Study of the protocol for home automation thread
Document typeBachelor thesis
Rights accessOpen Access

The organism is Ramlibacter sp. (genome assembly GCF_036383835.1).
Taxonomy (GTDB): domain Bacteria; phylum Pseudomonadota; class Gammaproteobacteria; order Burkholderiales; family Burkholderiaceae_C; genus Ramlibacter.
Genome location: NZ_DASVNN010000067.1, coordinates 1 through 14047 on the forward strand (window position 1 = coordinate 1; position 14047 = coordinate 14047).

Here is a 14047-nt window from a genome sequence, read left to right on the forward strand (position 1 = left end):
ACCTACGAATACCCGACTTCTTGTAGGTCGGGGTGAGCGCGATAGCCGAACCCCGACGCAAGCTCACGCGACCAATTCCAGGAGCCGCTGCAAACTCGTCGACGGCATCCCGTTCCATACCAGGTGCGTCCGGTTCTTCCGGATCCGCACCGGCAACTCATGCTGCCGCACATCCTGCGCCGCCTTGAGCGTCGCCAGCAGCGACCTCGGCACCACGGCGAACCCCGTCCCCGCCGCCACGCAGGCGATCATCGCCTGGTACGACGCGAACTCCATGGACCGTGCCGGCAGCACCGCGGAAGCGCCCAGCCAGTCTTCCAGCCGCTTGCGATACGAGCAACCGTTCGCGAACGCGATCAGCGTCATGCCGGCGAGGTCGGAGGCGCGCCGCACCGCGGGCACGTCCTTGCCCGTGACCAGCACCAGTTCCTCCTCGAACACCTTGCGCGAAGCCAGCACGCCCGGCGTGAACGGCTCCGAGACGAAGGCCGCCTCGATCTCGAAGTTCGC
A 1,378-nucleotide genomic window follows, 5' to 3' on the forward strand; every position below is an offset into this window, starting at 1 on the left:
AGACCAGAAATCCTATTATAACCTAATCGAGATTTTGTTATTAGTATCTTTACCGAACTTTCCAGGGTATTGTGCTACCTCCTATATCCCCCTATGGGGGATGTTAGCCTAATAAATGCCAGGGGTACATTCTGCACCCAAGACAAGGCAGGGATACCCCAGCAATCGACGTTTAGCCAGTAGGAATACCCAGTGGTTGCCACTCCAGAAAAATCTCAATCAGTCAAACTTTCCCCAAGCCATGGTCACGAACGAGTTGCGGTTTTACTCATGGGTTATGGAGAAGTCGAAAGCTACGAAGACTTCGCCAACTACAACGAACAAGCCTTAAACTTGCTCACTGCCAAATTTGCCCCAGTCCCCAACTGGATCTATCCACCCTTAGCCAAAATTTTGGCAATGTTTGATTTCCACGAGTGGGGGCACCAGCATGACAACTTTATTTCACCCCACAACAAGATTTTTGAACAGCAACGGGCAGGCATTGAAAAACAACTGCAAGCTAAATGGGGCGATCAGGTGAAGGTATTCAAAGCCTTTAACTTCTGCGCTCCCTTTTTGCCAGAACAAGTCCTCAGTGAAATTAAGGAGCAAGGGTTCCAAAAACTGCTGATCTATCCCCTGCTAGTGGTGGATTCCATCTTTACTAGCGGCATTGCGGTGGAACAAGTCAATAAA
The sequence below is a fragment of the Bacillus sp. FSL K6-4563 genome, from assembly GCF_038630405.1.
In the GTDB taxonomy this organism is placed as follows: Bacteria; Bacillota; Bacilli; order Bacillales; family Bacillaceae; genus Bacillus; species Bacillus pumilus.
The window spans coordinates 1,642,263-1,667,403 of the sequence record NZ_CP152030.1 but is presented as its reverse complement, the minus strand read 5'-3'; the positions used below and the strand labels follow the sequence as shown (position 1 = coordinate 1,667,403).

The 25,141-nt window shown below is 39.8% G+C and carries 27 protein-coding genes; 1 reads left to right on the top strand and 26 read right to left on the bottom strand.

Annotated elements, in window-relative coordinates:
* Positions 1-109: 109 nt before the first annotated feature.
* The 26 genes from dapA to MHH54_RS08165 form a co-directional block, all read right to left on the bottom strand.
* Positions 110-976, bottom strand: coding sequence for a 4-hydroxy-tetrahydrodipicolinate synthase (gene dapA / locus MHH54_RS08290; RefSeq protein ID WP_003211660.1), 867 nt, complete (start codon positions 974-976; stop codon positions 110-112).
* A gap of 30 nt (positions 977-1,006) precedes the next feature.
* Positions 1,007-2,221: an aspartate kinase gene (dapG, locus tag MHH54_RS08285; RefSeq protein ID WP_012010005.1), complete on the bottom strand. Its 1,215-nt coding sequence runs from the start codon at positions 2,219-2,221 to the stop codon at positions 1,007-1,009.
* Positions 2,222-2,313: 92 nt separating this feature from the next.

The Internet of Things is the biggest challenge and opportunity for the Internet today. An application of the IoT is a home automation system. The idea consists of IP-enabled embedded devices connected to the Internet using IPv6. The IETF added to this idea by defining 6LoWPAN as a technique to apply IPv6 to IEEE 802.15.4, a low-power wireless network standard. The existing home automation wireless technologies and products in the market do not meet the requirements of low power, resilience, IP-based, security and friendly use. With the goal of advance in this direction Thread is a simplified, IPv6-based mesh networking protocol developed for efficient communication between devices around the home. It connects to the internet and provides simple yet robust interface to the cloud. Thread stack is royalty-free but closed-documentation (payment). With the aim to make broadly available this to developers sharing their know-how, Nest released an open-source implementation of Thread protocol named OpenThread on May 2016 to make the technology used in its products available and accelerate the development of new devices for the connected home.The objective of the present study is to analyze this brand new coming technology, focusing on the released implementation and make some tests in a real platform describing where possible the routing details. The goal of the implementation phase is to have a working bench ready to test and validate some of the Thread functionalities specially the routing parameters and changes of topology. The implementation phase has been done using a hardware testbed. We address the configuration of the test scenario on both hardware and software levels. This allow us to develop some tests such as the basic connectivity between devices, checking the visibility of the nodes and the revision of the routing tables. Finally, through different captures, we will analyze the behavior after some changes of scenario. Performing these tests was very complex due to the lack of information that prevent us of making more advanced tests, especially those related to the routing and comparison with other protocols. Instead, we were able to perform some basic tests such as check connectivity, see routing tables, etc. With the current OpenThread implemented functionalities the next step could be study more thoroughly the part of the routing, as well as study upper layers such as commissioning roles in a Border Router, allowing to interact from outside the Thread network.